Everyone who has ever been to my house for the holidays knows that they’re always a big deal. I grew up with a large family which meant there were a lot of people in and out of the house for EVERY holiday but especially Christmas Eve. It was the night when absolutely no one had to work the next day so we could stay up late and play games together as a family. It was a very special time of year. It wasn’t special because of the presents I got though, and I’ll tell you why.
My mom was like a kid at Christmas. She loved the festiveness. The day after Thanksgiving the Christmas music would blare through the house early in the morning, and we would get to decorating. The tree would go up and all the ornaments would come out. We’d remember a little about where we got certain additions over the years, and we’d sing and dance. It was a joyous day. No one could take the excitement away, because it was infectious. At this point not one single present had been bought or put under the tree although anyone who has ever seen my house at Christmas will tell you that those were in abundance. There was never any talk about canceling Christmas, because it wasn’t a single day. You didn’t need to go canceling Christmas because it was an entire season of a variety of activities.
We couldn’t go canceling Christmas baking or the act of giving to those around us. Now I know that Over The Big Moon had no plans to cancel those types of things either. She’s not canceling giving to her community, decorating, or other Christmas type activities, but she’s still canceling what I thought to be an integral part of Christmas growing up. It wasn’t the receiving of presents I looked forward to every year although I loved it as well, but it was the giving of presents. You see my mom is a giver, and she gives without condition. The main reason that I cannot imagine canceling Christmas in this way either is that I don’t really remember the presents so much as the activities surrounding them.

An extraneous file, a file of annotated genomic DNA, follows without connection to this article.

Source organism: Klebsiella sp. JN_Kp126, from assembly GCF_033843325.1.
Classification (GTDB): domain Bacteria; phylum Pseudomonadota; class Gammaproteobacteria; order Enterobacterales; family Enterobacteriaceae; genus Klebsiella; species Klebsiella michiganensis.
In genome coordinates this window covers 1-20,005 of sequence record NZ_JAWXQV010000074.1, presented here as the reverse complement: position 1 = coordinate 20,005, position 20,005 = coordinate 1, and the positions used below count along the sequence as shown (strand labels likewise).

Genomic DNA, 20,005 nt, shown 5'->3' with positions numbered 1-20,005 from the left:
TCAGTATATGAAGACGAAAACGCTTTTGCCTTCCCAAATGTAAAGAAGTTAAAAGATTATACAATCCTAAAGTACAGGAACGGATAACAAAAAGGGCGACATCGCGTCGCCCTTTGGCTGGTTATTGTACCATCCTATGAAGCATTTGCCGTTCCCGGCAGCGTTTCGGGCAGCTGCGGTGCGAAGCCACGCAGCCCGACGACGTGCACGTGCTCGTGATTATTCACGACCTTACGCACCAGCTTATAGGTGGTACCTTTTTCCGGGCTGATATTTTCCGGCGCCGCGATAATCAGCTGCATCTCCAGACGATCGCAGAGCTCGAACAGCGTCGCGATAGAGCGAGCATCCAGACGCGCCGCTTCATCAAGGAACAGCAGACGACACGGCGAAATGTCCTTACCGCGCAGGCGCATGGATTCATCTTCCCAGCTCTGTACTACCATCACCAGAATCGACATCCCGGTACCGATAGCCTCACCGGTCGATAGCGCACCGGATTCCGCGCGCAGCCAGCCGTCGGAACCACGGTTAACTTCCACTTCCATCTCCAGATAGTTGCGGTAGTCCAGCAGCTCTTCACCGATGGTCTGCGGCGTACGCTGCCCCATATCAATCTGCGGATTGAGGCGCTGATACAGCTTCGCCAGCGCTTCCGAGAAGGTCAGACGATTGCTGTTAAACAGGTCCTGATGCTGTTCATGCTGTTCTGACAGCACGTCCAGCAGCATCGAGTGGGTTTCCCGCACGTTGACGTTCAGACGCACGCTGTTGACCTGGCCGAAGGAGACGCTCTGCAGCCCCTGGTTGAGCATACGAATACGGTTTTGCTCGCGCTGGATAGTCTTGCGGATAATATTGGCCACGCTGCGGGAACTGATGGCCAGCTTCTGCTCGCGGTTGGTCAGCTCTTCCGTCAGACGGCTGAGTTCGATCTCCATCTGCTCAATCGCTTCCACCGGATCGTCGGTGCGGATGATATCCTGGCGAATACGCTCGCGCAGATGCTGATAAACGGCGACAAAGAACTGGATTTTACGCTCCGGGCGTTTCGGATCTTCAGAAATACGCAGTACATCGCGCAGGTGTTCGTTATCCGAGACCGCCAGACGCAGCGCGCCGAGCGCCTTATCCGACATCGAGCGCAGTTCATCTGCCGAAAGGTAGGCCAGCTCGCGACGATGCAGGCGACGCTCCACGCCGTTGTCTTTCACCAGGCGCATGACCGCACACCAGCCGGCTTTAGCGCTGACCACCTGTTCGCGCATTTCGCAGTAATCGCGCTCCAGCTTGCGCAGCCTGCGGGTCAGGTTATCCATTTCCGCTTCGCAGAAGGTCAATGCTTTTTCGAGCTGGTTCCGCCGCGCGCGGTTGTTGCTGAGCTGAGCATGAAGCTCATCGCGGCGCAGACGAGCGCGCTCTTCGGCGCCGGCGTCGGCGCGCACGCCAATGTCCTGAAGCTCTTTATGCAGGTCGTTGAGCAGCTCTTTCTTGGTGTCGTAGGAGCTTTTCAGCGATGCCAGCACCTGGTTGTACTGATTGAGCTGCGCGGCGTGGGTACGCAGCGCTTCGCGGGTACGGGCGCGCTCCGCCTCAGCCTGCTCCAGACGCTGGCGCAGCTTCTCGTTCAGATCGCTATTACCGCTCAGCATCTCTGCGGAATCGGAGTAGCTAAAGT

For me, Christmas is a time spent with family. It’s a time spent decorating, baking, cleaning, selecting gifts, and most importantly enjoying spending time together. Shopping with my mom for Christmas was always a highlight. We’d get ready to go to the local stores sometime after 10PM, and we’d look for good deals on things people actually needed. Sometimes along the way you’d hear a sad story about a family that couldn’t afford Christmas or that had some recent tragedy, and my mom would buy more stuff. These presents would get wrapped and delivered to the family in need. My mom would do this any time of the year really, but it was even more pertinent during the holidays and especially for kids. This to me was always so awesome, and I always wanted to help. I always wanted to help, because I always saw this behavior demonstrated by every member of my family. Everyone was willing to give up something in order to help someone else. Everyone was willing to put in a little extra work for their neighbor any time of the year.
This is why I think canceling Christmas isn’t the right idea. Entitlement to me is mostly a learned behavior, and I think that if we teach the spirit of this holiday year round we’d have less problems when it came to Christmas. We wouldn’t need to go around canceling Christmas, because we’d be teaching each other to be a member of a community that gives back all year round. You have to make sure that you’re not making Christmas about the presents. You have to let your light shine through and be a beacon guiding your children to be thoughtful every day.